Revisiting Poetry of the Planets in Second Life

Poetry of the Planets: Uranus – The Magician

I returned to Caledonia Skytower’s Poetry of the Planets because when I first previewed it at the start of April 2017,  Jupiter and Mars had yet to open. This has now changed, with Cale recently completing both and opening them to the public, completing her “suite” of seven settings inspired by Gustav Holst’s famous suite, The Planets. Given this, and the fact that Bringer of War and Bringer of Jollity (the names of the planets were only added to the suite’s movements after their 1918 premiere) are perhaps the two most well-known pieces from the suite, a return to visit them seemed entirely appropriate.

Bringer of War, as one might expect takes us to the remnants of a campaign somewhere in the out reaches of Roman’s empire. From the landing point of the army’s camp, complete with banners and tents, visitors can follow the path down to the battlefield itself, where fires burn and the heaviness of death hangs in the air.

Poetry of the Planets: Mars, Bringer of War

It’s a setting entirely in keeping with Mars and its role as home to the Roman god of war, dark and foreboding. However, my own view of Mars is biased, being shaped by the images of Mars returned to us by the probes we’ve sent there: the winding depths of Vallis Marineris, the fractured chasms of Noctis labyrunthus, the towering peaks of the Tharsis volcanoes and the great cone of Olympus Mons. There is a grandeur to Mars as we know it today which I feel brings a new meaning to Holst’s piece; one less threatening, but more majestic than might have previously been the case. Which is not in any way to negate Cale’s vision, but rather demonstrates how our perceptions of the suite can be as much influenced by the planets as the music can influence our thinking about the planets.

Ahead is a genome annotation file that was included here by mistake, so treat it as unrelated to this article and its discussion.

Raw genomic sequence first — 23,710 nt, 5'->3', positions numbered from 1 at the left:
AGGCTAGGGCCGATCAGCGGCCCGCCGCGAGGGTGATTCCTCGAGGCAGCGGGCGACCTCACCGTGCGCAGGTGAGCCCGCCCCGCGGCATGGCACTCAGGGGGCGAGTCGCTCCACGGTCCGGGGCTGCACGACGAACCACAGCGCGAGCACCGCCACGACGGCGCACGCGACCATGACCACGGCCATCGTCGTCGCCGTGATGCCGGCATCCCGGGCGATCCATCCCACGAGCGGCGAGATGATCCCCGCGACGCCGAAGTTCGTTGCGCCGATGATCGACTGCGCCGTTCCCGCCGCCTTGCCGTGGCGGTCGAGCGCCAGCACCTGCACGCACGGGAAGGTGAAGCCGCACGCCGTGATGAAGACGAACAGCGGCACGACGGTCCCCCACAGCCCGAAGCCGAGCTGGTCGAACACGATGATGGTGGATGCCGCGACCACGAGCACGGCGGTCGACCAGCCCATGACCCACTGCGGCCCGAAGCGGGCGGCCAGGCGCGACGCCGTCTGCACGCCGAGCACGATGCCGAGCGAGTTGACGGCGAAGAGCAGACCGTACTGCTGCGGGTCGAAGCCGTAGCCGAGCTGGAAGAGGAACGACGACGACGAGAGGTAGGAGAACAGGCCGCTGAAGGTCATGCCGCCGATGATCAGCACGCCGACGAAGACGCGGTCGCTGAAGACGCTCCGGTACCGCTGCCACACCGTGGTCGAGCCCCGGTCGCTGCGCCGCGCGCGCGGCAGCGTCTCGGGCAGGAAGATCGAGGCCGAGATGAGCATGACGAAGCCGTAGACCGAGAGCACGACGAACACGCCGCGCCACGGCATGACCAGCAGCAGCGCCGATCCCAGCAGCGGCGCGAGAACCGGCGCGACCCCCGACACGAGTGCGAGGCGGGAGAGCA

Bringer of Jollity takes visitors to a marvellous crystalline maze, filled with columns reflecting and refracting light, through which a path runs, leading visitors between the columns to a set of golden steps. These in turn provide the means to climb up to a ballroom. One again, the theme of Holst’s piece is marvellously interpreted. It is not heard to image the passageways of the maze filled with the laughter of children as they chase one another up and down them, seeking whatever secrets the hallways might hide. Meanwhile, the ballroom offers a place of adult happiness among the dances – and dance itself might be said to reflect the beat and tone of the movement, with the almost eternal dance of Jupiter’s cloud system forming a backdrop.

Poetry of the Planets: Jupiter, Bringer of Jollity

Poetry of the Planets has a supporting website, and visitors to the installation are invited to submit poems, haikus and even short stories (up to a maximum of 2,000 words) inspired by one of more  of the settings, for publication on the website (authors retain the copyright on their work). Submissions can be made in-world via note card at any of the mail boxes within the installation, or directly to Cale herself.

Also, Poetry of the Panets will feature in the May 22nd instalment of Designing Worlds, and the show will be embedded in the Poetry website. The installation itself will remain open until the end of May for those wishing to visit or re-visit. As I noted in my preview, it is an inspired idea, bringing together fable, mysticism, music and words – and a wonderful means by which we can immerse ourselves in Holst’s suite.

Poetry of the Planets: Jupiter, Bringer of Jollity